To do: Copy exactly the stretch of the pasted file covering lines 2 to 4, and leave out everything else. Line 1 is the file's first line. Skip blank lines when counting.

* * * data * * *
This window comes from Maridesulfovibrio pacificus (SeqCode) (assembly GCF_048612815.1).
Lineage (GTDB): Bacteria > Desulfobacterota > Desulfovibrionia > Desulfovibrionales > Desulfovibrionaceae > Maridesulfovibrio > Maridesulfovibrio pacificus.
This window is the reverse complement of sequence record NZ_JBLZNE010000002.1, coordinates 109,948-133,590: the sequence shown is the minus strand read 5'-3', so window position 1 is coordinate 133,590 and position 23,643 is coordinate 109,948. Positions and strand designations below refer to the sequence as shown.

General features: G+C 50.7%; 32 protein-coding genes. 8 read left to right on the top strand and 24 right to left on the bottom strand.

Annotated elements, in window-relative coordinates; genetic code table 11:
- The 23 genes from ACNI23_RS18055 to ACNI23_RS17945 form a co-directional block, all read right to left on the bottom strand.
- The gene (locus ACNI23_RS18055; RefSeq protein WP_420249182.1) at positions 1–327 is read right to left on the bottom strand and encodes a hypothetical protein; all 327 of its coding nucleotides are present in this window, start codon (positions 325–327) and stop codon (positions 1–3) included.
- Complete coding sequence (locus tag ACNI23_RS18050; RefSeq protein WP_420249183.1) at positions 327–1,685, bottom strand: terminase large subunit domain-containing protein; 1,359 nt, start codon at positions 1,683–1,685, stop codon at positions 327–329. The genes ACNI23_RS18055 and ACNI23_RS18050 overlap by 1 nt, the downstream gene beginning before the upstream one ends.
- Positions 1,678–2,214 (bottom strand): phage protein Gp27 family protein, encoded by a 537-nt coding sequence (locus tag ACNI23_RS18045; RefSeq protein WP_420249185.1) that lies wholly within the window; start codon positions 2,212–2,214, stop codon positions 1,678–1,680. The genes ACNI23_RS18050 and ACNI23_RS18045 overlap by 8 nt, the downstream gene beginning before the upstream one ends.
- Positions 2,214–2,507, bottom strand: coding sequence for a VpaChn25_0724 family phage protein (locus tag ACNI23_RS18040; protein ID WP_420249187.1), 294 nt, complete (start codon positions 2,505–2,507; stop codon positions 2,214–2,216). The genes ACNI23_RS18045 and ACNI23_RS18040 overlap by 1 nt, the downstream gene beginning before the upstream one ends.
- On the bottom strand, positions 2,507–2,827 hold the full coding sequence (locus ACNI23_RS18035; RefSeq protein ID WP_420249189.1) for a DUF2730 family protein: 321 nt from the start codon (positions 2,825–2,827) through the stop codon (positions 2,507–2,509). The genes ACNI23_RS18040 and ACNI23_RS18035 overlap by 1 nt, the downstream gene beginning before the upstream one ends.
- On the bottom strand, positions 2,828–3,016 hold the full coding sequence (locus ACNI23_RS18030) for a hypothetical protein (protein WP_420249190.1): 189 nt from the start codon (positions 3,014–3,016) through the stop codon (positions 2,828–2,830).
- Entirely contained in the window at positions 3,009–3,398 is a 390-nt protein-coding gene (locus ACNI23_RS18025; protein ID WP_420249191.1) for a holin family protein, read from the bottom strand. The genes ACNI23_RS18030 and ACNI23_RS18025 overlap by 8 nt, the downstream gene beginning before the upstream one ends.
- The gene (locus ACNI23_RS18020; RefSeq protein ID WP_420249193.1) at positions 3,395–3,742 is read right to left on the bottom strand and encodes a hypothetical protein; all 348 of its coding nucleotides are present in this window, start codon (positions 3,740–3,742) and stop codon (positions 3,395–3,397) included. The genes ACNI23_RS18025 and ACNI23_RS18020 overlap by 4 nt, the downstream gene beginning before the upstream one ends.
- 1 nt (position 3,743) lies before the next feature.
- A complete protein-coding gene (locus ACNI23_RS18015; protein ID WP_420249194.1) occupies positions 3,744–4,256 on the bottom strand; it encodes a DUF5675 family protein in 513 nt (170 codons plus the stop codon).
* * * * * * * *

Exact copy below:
Lineage (GTDB): Bacteria > Desulfobacterota > Desulfovibrionia > Desulfovibrionales > Desulfovibrionaceae > Maridesulfovibrio > Maridesulfovibrio pacificus.
This window is the reverse complement of sequence record NZ_JBLZNE010000002.1, coordinates 109,948-133,590: the sequence shown is the minus strand read 5'-3', so window position 1 is coordinate 133,590 and position 23,643 is coordinate 109,948. Positions and strand designations below refer to the sequence as shown.

General features: G+C 50.7%; 32 protein-coding genes. 8 read left to right on the top strand and 24 right to left on the bottom strand.